Published: 28/04/2008

Often we are seeing food on the shelves but people being unable to afford it.
United Nations’ World Food Program Executive Director Josette Sheeran on “The new face of hunger”

Producing biofuels today is a crime against humanity.
Jean Ziegler, UN Special Rapporteur on the Right to Food

I see so much focus on food, and it seems to be so trendy in the investment world…The markets seem to me to have a bubble-like quality.
Goldman Sachs chief economist Jim O’Neill


Some 16 months after tens of thousands of Mexicans took to the streets to protest a four-fold increase in the price of tortillas (flat maize bread that is the country’s staple food), politicians and international agencies have woken up to the enormity of the global food crisis. From Argentina to Yemen, Bolivia to Uzbekistan, food riots are spreading across the globe. The FAO warns that global food reserves are at their lowest in 25 years, and says that with prices set to rise still further food riots will become a general phenomenon over the next year. The IMF now speaks of 100 million potential new victims of starvation.

What is powering the 90% overall rise in global food prices over the past three years, the doubling of wheat prices in less than a year and similarly dramatic increases in the prices of other grains and edible oils over the past year? One putative explanation has been recycled with such frequency by politicians, industry, journalists and even the Director General of the United Nations’ Food and Agriculture Organization (FAO) that it has all but escaped critical examination. We have been repeatedly told that escalating food prices are the result of rising demand in developing countries, whose growing consumption of meat and milk is driving prices rapidly upwards. Rising demand for animal-based protein, however, has been steady rather than explosive. It cannot explain the 31% increase in the price of rice which occurred in the closing days of March alone, or the 400% increase in the price of Mexican tortillas. India, hard hit by the rising cost of rice, produced record harvests of rice, wheat and oilseeds in 2007/8. Mexico exported maize in 2006; 2007 saw record levels of production in Mexico, in the region and globally.

The other conventional explanation for sharp, rapid food price inflation – climate change-related pressure on arable land and water resources – likewise fails to fit the facts, though the problem is real and requires urgent action. Australia’s poor grain harvest as a result of drought is reckoned to have added no more than 1.5% to global wheat prices.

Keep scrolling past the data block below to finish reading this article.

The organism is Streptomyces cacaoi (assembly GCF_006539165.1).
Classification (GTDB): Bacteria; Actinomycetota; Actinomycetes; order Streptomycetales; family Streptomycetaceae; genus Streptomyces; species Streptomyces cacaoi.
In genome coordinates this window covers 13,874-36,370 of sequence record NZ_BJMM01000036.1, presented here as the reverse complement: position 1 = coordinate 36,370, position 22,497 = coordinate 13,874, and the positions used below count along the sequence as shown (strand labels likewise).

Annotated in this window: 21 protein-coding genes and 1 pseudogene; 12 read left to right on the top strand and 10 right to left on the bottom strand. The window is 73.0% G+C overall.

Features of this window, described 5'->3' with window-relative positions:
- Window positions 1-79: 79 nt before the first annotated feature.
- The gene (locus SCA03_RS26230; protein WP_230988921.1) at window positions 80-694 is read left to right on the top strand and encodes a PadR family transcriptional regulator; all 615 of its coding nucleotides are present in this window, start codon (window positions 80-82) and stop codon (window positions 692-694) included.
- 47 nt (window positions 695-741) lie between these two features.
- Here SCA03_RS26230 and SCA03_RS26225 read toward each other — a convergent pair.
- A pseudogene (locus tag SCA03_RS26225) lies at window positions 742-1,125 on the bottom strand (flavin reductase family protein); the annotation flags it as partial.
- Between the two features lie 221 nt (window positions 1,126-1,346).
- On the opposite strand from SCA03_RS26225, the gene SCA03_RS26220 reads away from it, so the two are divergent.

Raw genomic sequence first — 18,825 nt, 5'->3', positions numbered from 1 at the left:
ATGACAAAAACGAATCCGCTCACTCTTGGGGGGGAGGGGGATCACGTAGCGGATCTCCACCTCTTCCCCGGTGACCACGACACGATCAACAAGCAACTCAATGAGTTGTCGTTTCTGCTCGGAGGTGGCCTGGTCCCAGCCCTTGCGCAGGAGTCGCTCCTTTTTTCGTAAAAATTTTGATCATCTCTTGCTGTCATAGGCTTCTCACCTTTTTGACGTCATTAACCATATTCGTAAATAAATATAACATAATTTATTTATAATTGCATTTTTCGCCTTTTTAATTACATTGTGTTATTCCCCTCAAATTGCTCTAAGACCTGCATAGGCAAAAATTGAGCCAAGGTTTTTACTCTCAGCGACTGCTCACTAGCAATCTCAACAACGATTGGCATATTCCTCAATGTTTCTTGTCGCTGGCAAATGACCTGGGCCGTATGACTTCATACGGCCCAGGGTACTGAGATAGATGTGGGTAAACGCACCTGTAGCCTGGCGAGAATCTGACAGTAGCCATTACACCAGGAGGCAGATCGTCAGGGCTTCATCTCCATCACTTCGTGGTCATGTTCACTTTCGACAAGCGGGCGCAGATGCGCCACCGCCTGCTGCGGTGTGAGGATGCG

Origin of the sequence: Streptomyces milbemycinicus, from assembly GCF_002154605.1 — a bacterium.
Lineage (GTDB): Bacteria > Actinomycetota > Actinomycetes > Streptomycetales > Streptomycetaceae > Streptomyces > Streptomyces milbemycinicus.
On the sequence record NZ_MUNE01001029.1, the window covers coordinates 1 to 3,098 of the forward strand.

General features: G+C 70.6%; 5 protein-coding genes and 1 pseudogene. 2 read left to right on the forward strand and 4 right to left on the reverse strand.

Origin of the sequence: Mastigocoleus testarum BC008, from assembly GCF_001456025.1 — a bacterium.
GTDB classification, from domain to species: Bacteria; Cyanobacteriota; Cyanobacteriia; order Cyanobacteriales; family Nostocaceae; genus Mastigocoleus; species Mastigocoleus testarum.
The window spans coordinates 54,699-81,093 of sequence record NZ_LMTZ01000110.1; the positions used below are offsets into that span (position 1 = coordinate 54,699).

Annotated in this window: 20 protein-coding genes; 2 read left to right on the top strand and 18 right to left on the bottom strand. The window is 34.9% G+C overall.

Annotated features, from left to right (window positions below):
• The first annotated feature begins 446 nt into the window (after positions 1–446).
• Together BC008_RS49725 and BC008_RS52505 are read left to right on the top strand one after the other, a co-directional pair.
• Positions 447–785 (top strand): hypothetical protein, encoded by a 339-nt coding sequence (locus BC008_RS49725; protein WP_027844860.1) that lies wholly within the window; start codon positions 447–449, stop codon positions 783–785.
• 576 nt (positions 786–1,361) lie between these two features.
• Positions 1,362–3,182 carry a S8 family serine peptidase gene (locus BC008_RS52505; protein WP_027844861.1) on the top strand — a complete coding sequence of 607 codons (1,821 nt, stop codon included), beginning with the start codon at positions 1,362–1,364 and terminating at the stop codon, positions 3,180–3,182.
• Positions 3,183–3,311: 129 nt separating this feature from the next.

It is unquestionably the diversion of food crops to biofuel production which has reduced world food stocks to dangerously low levels and is driving the increased prices which have transformed basic food into a luxury for the world’s rural and urban poor. Biofuels made from food and feed crops include ethanol made from maize (corn), cane sugar, beet sugar and wheat, and biodiesel made from soybeans, sunflower oil, palm oil, rapeseed (canola) and other plants. From 20 to 50 percent of feedstocks in major producing countries, and in particular maize and rapeseed, are now filling fuel tanks rather than stomachs. This in turn has driven up the price of soybeans, an important global protein source, and dragged with it meat, dairy and other food prices.

Corporate hunger for biofuels, not growing demand for more varied protein in developing countries, is what is aggressively driving up the cost of food. The maize currently feeding US ethanol production is sufficient to meet the current needs of all the FAO’s low-income food-deficit countries – and the United States has mandated a five-fold increase in ethanol production. If the entire US maize output, rather than last year’s 20%, were diverted to ethanol, it would still only replace 7% of current US petroleum consumption. It has been estimated that for domestic production to meet the EU’s mandatory targets for biofuels in road transport, half the EU’s arable land would have to be devoted to non-food production. Indonesia is encouraging a 400% increase in palm oil production over the coming decade. These policies will have catastrophic social, environmental and climatic consequences.

It has been repeatedly claimed that switching to biofuels will protect the environment. However when all the inputs and outputs are adequately taken into account, the energy (most of it petroleum-derived) required to produce a given unit of biofuel is considerably greater than that contained in the biofuel itself. Some of the proposed “second generation” biofuel sources (like cellulosic biomass from trees whose cultivation would replace food crops) are even more avid consumers of energy. Factor in increased pressure on water and land (for example destroying the tropical forests which are the planet’s carbon sinks) for expanded oil palm and soy production, and the biofuel contribution to reversing global warming is sharply negative. Expanding biofuel production means more, not less, greenhouse gas emissions.